Tuesday, January 30, 2007


It was one year ago today that I started blogging. Please indulge me on this occasion in a few random thoughts about blogging.

Blogging has been very interesting and a lot of fun. It has allowed me to have conversations with people I never would have otherwise, about subjects I probably wouldn't have discussed otherwise. But I wonder how long I can keep it up. I mean, let's face it, I covered most of what I wanted to say in the first six months of the blog: my combination of frustration and sympathy for poor, single mothers; my thoughts about resuscitation of extremely preterm children; thoughts about heroic measures for babies with devastating defects like holoprosencephaly and Trisomy13; thoughts about fathers in the delivery room; and so on. I worry my blog is getting repetitive. How many posts can I write about drug using mothers or outcomes of premies before my readers get tired of it? I don't know, but I guess I'll keep plugging away.

I don't read many other blogs very often, and I'd like to apologize to bloggers who faithfully read my blog when I don't read theirs. It's not that I don't find them interesting; it's just that there are only 24 hours in a day and by the time I'm done maintaining my blog, my time for the blogosphere is up. The blogosphere can be a seductive siren, and sometimes I have to force myself away from the computer to tend to other areas of my life.

I didn't realize when I started blogging how much fun and how interesting the comments section could be. I really don't mind when people disagree with me. It's a big world with room for lots of different opinions. At times, though, you have to have a bit of a thick skin, at least if you want to be candid, because now and then some of the cuts get a little personal. Until I read the comments, I didn't realize I was sexist, racist and adolescent. Well, maybe the adolescent part I did.

A few months after I started blogging, and after I was getting some comments from regular readers, I said to my teenaged daughter, "I've got more friends in the blogosphere thanI do in real life!" She shook her head and looked at me. "You are so pathetic," she said. We both laughed. It's good thing I'm not too insecure about my social life. Now, though, I might phrase it differently, because the blogosphere, I think, is part of real life, not distinct from it.

The blogosphere can also be a little unpredictable. Some posts I think will generate a lot of interest don't, and vice versa. Nobody has asked me what my favorite posts of the last year were, but if they did, it would be hard to decide. (Warning: Attempt at humor ahead.) Hmm....I don't know, but those posts entitled Moustache and Nudity keep coming to mind....


Anonymous Kath said...

Happy Blogiversary, Neonatal Doc!

Hope you don't shut down anytime soon as I love reading your blog. Here's a possible future topic for you. What is causing so many preemie births these days?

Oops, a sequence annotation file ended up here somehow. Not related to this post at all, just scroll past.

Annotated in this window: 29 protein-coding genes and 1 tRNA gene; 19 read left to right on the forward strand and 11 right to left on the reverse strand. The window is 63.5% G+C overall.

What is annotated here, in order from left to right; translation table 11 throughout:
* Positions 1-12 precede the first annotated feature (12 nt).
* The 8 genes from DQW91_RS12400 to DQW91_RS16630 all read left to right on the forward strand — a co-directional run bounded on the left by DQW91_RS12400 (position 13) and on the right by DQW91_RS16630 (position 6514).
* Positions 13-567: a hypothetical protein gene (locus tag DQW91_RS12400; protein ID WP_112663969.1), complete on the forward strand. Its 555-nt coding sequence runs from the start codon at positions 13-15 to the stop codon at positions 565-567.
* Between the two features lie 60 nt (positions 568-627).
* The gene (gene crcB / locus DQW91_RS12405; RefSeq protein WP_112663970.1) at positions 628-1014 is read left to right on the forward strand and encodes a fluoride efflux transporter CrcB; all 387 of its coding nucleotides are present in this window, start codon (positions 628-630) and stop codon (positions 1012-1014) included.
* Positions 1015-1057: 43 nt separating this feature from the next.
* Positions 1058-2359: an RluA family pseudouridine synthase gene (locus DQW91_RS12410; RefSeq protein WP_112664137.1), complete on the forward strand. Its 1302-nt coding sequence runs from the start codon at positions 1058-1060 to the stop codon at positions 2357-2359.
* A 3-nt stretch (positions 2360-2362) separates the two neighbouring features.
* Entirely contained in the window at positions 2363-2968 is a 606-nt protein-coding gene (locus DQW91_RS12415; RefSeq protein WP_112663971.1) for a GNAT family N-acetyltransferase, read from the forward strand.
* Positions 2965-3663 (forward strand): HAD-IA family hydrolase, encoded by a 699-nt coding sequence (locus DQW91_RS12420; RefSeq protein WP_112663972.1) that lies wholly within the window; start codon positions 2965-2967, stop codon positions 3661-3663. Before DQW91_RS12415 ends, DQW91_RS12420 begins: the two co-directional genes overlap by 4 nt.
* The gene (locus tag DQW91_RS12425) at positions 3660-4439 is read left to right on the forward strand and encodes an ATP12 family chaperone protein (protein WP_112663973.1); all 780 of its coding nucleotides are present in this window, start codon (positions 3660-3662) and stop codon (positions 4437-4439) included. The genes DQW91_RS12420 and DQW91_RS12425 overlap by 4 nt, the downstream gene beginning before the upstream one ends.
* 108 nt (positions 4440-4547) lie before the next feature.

I work in healthcare placement for Respiratory Therapists and have seen a huge increase in the last 3-4 years for RRT's with NICU exp. My NICU RT's can't get over just how many preemies are being born these days as well.

One of my clients (who works in a major Children's Hospital on the East Coast) says the great majority of infants he helps these days are micro-preemies.

So there's a topic for ya...consider it a Blogiversary gift...with cake and ice cream on the side :-)

8:44 PM  
Blogger Nancy said...

Happy Blogiversary.

Here's another topic for you...thoughts on IVF and selective reduction? And as far as IVF is concerned, is it ethical for a doc to transfer more than 2 or 3 or 4? Are they really trying to give that couple the family they so desperately want or are they trying to become infamous.

These 2 topics sort of ride the coat tails of kath's suggestion for a topic. Are the number of IVF babies and multiples the cause for higher numbers of premature births?

I would add some cake and ice cream as well, but I don't like to share that once it is in m posession :P

9:24 PM  
Blogger The Preemie Experiment said...

Happy Blogiversary!

I want to take this time to thank you. Thanks for all of the posts. Although we don't always see eye to eye, I feel that I have learned a lot from you and your readers. Your thoughts are important as well as the conversations they generate.

A teenage daughter?? I guess I am still learning more about you!!

Kath... I think there are many reasons for the increase in premature births. IVF for starters. Also, I think the way premature births are recorded now has changed the stats. Also, earlier preemies are being saved so the NICU sees more of them. Before, the baby was born, allowed to die and it never made it to the NICU.